Getting Things Done is huge
The GTD methodology is based on David Allens book, Getting Things Done: The Art of Stress-Free Productivity. The first edition was written in 2001. An updated version was written in 2015.
- The book is an international bestseller, translated to 47 languages.
- GTD training is delivered in 76 countries worldwide.
- More than 3.000 people are attending whole-day GTD courses every month
What Todoist is missing
There is not a lot of changes that have to be done in order to make Todist support GTD. Sure, you can add a lot of bells and whistles, but that’s not what I’m asking for. Let’s take a look at what is really needed.
1. Support for GTD Weekly Review
This is the biggest issue: The lack of support for knowing when you did go through a project or a set of tasks. In GTD, this is called the Weekly Review. The Weekly Review is a process where you take a look at all your outstanding tasks and projects, to check if you have forgotten something and evaluate if the things on your lists is still worth doing.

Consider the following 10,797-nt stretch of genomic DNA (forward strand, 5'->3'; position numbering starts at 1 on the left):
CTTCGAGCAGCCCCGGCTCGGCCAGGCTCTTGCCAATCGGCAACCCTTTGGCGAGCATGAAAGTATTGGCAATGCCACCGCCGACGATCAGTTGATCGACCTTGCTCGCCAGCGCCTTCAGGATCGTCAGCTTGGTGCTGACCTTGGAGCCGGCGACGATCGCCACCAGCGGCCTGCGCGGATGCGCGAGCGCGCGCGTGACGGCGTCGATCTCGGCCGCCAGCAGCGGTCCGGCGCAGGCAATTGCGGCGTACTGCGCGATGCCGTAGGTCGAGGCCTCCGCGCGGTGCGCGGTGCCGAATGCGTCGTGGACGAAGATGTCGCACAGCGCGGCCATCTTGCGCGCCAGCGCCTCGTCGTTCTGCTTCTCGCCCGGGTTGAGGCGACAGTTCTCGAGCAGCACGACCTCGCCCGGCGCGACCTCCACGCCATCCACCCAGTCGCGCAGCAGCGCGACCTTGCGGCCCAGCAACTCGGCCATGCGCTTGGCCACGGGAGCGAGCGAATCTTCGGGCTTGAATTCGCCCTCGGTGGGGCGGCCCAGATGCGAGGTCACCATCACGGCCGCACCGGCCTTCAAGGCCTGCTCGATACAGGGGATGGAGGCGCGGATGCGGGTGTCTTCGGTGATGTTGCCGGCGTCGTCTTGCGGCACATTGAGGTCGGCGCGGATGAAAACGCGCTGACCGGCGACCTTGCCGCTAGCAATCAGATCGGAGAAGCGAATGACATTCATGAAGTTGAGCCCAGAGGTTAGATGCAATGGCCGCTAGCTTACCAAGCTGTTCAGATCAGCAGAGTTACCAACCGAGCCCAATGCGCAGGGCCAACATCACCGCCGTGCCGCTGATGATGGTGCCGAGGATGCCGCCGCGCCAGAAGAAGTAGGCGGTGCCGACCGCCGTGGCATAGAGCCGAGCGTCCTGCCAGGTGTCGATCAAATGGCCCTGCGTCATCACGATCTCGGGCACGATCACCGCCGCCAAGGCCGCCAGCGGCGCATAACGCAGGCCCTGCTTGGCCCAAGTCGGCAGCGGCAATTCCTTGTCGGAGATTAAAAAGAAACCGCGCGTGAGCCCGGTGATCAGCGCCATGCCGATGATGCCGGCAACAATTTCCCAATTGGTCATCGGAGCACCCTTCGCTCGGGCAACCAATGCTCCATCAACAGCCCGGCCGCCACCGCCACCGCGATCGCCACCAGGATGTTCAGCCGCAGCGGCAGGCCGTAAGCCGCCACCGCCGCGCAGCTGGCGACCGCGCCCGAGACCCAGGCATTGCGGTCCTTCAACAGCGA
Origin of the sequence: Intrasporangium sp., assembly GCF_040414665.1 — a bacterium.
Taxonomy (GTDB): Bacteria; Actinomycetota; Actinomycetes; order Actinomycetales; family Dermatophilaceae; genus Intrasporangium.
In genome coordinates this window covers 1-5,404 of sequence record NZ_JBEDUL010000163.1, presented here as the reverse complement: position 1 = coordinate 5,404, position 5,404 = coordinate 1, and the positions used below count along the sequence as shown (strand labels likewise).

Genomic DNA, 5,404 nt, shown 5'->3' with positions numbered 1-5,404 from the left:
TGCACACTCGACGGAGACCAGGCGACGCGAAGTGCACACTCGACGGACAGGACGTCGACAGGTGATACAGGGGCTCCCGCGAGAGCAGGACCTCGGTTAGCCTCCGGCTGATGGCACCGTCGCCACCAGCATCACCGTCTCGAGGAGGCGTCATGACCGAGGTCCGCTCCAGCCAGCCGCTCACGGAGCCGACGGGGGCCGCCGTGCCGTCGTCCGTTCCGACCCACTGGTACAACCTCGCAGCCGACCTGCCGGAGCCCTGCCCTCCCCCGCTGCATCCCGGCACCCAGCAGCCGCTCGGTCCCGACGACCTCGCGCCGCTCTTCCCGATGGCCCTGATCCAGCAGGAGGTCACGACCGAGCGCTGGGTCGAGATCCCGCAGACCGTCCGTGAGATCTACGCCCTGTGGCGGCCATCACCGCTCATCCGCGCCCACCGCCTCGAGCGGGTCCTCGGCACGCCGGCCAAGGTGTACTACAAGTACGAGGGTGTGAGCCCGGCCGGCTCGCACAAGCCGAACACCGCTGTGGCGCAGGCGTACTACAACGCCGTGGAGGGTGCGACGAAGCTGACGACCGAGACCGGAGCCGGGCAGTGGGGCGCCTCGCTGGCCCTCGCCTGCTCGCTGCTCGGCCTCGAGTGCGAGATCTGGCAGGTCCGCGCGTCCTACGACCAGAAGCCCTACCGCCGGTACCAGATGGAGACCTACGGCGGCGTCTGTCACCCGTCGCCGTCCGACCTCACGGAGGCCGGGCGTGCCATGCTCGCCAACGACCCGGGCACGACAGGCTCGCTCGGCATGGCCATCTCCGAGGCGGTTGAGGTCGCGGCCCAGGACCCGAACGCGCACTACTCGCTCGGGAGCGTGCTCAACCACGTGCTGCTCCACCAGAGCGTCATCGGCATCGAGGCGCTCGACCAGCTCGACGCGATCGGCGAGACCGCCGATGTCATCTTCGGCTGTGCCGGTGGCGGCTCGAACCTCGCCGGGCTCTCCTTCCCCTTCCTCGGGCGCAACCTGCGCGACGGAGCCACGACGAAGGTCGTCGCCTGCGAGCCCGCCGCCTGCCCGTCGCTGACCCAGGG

When I put it like this, it sounds like something that could be useful also for people not practicing the Getting Things Done methodology.
It could be so simple as having a review date on a task, and a field telling you when this item was last reviewed. Then the weekly review itself vould be a separate project full of tasks with reccuring dates. These two dates should also be added to projecs, so that you could do a project review.
2. Support for GTD Horizons of Focus
What is GTD Horizons of focus? Simply put it’s a framework for how to align your daily actions with your visions, goals, and life-purpose.
I like to compare it with flying an airplane:
Level zero is the runway. As the pilot, you have to tackle all obsticles in order to be able to take off. This is the level for all your to-do items (tasks).
Level 1, 10.000 feet. Projects and Outcomes: This is where your projects live. This is where you take the Goals and Objectives from level 3, and your areas of focus and responsibility and do what you have to do to make it real.
Level 2, 20.000 feet. Areas of focus and responsibility: This is your job description, your role as a parent and spouse.
Level 3, 30.000 feet. Goals and Objectives (Next 1-2 years): This is where you
Level 4, 40.000 feet. Vision (Next 3-5 years, and longer): This is where decide where you want to be 3 to 5 years from now.